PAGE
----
Private renters 'put up with shoddy homes out of fear of revenge evictions'
More than a quarter (28%) of private tenants in England who have had problems while renting did not complain for fear of "revenge evictions", Citizens Advice has found.
And based on their experiences of helping private renters, more than two-fifths (43%) of Citizens Advice staff said worrying about the consequences of complaining was the biggest issue for tenants seeking redress for their problem.
Citizens Advice said its findings equate to a quarter of a million households in England putting up with shoddy or unsafe homes out of fear of eviction.
The charity said the most common issue that private tenants need its help with is repairs and maintenance.
It said more than 13,000 issues about problems such as mould, electrical faults and pest infestation were dealt with by advisers in person, over the phone, by email and via webchat last year.
The national charity is calling on the Government to use a planned introduction of an ombudsman for private landlords to further protect tenants from revenge eviction.
Last year Citizens Advice recommended all private landlords be required to join a dispute resolution scheme.
It said that while some landlords set out clear processes and timescales for complaints, others rely on informal methods such as texts or face-to-face chats.
The charity's research found nearly half (48%) of renters did not think their landlord or agent had a complaints process.
Around one in seven (13%) tenants who experienced a problem said they did not complain because they were unable to contact their landlord or did not know how to.
The charity says any redress scheme for private renters should be simple to use, with a single, recognisable way through which tenants can register complaints.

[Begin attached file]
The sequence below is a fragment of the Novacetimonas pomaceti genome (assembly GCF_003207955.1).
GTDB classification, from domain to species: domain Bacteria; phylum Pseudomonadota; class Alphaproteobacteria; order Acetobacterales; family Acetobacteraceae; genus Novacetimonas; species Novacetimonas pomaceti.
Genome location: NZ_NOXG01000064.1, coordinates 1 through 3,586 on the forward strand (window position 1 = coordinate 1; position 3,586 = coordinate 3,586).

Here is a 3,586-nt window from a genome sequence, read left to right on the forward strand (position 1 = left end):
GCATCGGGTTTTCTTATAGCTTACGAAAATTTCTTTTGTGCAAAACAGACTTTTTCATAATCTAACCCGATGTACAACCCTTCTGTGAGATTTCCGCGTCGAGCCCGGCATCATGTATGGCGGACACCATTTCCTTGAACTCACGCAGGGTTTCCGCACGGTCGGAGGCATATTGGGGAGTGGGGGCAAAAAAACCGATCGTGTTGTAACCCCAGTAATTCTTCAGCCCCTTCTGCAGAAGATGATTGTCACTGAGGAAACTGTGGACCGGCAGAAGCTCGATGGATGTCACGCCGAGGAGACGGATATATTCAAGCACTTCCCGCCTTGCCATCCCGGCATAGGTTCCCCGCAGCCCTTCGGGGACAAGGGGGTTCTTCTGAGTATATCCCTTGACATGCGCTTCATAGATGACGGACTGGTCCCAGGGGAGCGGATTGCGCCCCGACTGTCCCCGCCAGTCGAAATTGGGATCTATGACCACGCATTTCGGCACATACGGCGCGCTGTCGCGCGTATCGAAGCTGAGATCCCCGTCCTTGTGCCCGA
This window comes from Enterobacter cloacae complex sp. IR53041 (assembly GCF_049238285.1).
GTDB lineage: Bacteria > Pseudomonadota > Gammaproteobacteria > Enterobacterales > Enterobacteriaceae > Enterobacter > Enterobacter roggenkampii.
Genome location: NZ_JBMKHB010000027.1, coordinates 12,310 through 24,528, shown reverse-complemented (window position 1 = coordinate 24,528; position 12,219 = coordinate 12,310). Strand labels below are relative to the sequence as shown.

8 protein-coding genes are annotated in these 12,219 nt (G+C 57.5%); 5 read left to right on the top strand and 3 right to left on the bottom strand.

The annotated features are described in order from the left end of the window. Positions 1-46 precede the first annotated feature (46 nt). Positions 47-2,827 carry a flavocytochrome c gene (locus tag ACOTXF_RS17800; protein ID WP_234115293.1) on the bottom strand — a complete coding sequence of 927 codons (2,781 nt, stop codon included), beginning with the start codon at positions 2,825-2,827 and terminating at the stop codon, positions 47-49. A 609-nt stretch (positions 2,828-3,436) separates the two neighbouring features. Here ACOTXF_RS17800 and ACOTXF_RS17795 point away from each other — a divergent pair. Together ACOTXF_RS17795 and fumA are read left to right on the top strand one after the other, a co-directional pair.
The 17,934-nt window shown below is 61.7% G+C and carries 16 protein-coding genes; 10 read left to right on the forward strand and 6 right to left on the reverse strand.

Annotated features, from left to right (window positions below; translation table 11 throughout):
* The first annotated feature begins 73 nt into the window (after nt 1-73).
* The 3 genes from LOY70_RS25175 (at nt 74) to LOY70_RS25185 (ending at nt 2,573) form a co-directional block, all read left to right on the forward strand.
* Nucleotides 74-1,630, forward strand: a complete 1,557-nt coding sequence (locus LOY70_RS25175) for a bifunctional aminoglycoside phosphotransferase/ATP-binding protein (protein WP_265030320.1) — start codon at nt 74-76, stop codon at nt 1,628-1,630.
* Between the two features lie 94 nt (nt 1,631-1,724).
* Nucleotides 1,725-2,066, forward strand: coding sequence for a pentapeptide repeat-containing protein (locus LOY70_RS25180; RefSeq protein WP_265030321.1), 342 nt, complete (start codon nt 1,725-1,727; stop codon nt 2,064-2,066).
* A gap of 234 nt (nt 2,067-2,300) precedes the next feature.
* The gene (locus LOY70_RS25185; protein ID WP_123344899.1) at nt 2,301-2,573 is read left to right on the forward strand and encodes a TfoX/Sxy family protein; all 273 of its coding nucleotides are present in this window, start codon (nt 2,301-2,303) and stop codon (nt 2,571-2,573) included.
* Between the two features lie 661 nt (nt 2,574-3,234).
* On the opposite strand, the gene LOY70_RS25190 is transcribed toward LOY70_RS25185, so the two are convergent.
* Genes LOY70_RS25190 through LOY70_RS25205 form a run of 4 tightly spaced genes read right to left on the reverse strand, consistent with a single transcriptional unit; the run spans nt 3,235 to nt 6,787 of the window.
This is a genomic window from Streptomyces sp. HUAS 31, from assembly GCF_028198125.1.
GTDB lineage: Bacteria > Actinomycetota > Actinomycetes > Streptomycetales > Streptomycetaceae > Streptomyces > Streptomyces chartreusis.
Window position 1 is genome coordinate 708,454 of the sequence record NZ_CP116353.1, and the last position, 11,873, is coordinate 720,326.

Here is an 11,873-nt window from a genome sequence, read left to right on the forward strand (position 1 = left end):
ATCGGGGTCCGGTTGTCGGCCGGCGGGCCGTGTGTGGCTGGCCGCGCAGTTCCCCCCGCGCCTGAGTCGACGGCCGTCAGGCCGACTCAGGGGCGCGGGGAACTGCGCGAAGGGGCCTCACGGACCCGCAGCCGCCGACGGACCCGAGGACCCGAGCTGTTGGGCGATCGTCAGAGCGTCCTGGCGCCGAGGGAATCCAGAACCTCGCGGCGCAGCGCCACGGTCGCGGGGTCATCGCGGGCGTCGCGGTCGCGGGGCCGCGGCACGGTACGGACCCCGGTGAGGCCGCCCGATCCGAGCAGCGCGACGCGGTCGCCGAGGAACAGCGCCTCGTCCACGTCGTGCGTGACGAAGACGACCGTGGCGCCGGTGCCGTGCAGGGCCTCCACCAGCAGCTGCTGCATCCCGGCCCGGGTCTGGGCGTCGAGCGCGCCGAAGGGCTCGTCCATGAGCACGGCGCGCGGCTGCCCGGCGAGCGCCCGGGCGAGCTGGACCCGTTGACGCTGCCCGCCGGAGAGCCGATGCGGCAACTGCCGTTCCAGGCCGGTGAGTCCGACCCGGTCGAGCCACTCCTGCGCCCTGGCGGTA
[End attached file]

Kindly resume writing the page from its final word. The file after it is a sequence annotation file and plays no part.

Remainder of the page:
It should have the enforcement powers to punish rogue landlords and mandatory membership so all renters are protected and landlords who "let-and-forget" are included, Citizens Advice said.
Landlords who receive the most complaints should pay more towards the running of an ombudsman, keeping the costs low for the majority, the charity said.
Gillian Guy, chief executive of Citizens Advice, said: "People who rent shabby or unsafe homes have few options when landlords let them down. Resolving disputes can be risky, costly and complicated."
The research included a survey of more than 2,000 private renters and a survey of over 320 Citizens Advice members of staff.
Richard Lambert, chief executive officer at the National Landlords Association (NLA), said: "No one should live in fear of being evicted or having their rent increased for raising issues about important repairs in their home, but this is simply not an accurate picture of how the vast majority of landlords would respond to such requests.
"This fear is a big concern because tenant safety should come above everything else.
"Laws to prevent so-called retaliatory evictions were introduced to tackle this issue in 2015, yet more than two years later we hear the same arguments surfacing again.
"A dispute resolution system might help some renters come forward about genuine issues, but it will more likely end up as another layer of cost and bureaucracy on the responsible compliant landlord that is unlikely to help those who really suffer at the hands of the rogues and criminals that blight our sector."